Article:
WO2013132135A1 - Improving efficiency in wireless network - Google Patents

Improving efficiency in wireless network Download PDF

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Publication number
WO2013132135A1
WO2013132135A1 PCT/FI2012/050226 FI2012050226W WO2013132135A1 WO 2013132135 A1 WO2013132135 A1 WO 2013132135A1 FI 2012050226 W FI2012050226 W FI 2012050226W WO 2013132135 A1 WO2013132135 A1 WO 2013132135A1
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WO
WIPO (PCT)
Prior art keywords
medium usage
scanning request
scanning
medium
transmission
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PCT/FI2012/050226
Other languages
French (fr)
Inventor
Mika Kasslin
Jarkko Kneckt
Eng Hwee Ong
Original Assignee
Nokia Corporation
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Publication date
Application filed by Nokia Corporation filed Critical Nokia Corporation
Priority to PCT/FI2012/050226 priority Critical patent/WO2013132135A1/en
Publication of WO2013132135A1 publication Critical patent/WO2013132135A1/en

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    • HELECTRICITY
    • H04ELECTRIC COMMUNICATION TECHNIQUE
    • H04WWIRELESS COMMUNICATION NETWORKS
    • H04W28/00Network traffic or resource management
    • H04W28/02Traffic management, e.g. flow control or congestion control
    • H04W28/0289Congestion control
    • HELECTRICITY
    • H04ELECTRIC COMMUNICATION TECHNIQUE
    • H04WWIRELESS COMMUNICATION NETWORKS
    • H04W28/00Network traffic or resource management
    • H04W28/02Traffic management, e.g. flow control or congestion control
    • H04W28/0205Traffic management, e.g. flow control or congestion control at the air interface
    • HELECTRICITY
    • H04ELECTRIC COMMUNICATION TECHNIQUE
    • H04WWIRELESS COMMUNICATION NETWORKS
    • H04W48/00Access restriction; Network selection; Access point selection
    • H04W48/16Discovering, processing access restriction or access information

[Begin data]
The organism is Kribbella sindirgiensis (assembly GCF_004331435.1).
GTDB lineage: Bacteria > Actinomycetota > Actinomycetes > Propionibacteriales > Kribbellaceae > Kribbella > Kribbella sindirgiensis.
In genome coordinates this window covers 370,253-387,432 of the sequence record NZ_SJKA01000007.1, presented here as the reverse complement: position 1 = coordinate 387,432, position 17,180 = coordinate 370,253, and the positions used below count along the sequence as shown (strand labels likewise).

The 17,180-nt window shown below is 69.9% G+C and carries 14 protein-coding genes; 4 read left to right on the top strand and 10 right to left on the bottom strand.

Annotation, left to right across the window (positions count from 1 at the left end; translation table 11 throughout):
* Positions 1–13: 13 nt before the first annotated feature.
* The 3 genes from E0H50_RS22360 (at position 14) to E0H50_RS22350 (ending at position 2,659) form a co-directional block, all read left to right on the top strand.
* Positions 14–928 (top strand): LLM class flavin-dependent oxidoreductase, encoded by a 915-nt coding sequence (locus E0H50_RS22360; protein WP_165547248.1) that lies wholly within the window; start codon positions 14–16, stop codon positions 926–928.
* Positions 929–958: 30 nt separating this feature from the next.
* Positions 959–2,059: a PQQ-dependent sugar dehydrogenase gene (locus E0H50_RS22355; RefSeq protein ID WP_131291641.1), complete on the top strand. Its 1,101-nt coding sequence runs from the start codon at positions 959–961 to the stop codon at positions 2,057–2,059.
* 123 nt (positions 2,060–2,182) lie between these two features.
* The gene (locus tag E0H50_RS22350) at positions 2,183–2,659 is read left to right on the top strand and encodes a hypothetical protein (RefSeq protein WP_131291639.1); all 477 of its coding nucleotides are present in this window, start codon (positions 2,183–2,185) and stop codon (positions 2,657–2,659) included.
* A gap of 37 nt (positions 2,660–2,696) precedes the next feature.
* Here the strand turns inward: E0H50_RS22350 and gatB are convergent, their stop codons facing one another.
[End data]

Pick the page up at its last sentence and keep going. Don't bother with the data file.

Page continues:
• HELECTRICITY
    • H04ELECTRIC COMMUNICATION TECHNIQUE
    • H04WWIRELESS COMMUNICATION NETWORKS
    • H04W84/00Network topologies
    • H04W84/02Hierarchically pre-organised networks, e.g. paging networks, cellular networks, WLAN [Wireless Local Area Network] or WLL [Wireless Local Loop]
    • H04W84/10Small scale networks; Flat hierarchical networks
    • H04W84/12WLAN [Wireless Local Area Networks]
    • HELECTRICITY
    • H04ELECTRIC COMMUNICATION TECHNIQUE
    • H04WWIRELESS COMMUNICATION NETWORKS
    • H04W74/00Wireless channel access, e.g. scheduled or random access
    • H04W74/08Non-scheduled or contention based access, e.g. random access, ALOHA, CSMA [Carrier Sense Multiple Access]

Abstract

There is provided a method comprising: causing a station capable of communication in a wireless network to acquire knowledge of a medium usage indicator with respect to at least one channel applicable for transmission of a scanning request; and determining a transmission time for a next scanning request at least partly based on the medium usage indicator.

Description

Improving Efficiency in Wireless Network
Field
The invention relates generally to wireless networks. More particularly, the invention relates to controlling the amount of discovery protocol messages.
Background
In some wireless networks, a device may use active scanning to find out available networks for communication. Active scanning refers to a method where the device transmits a scanning request message. If the device receives a scanning response message from an access node, it may determine that there is a network nearby to which the device may possibly connect. If the neighborhood comprises a large number of devices and/or a large number of access nodes, frequent transmission of these scanning messages may cause congestion.
Brief description of the invention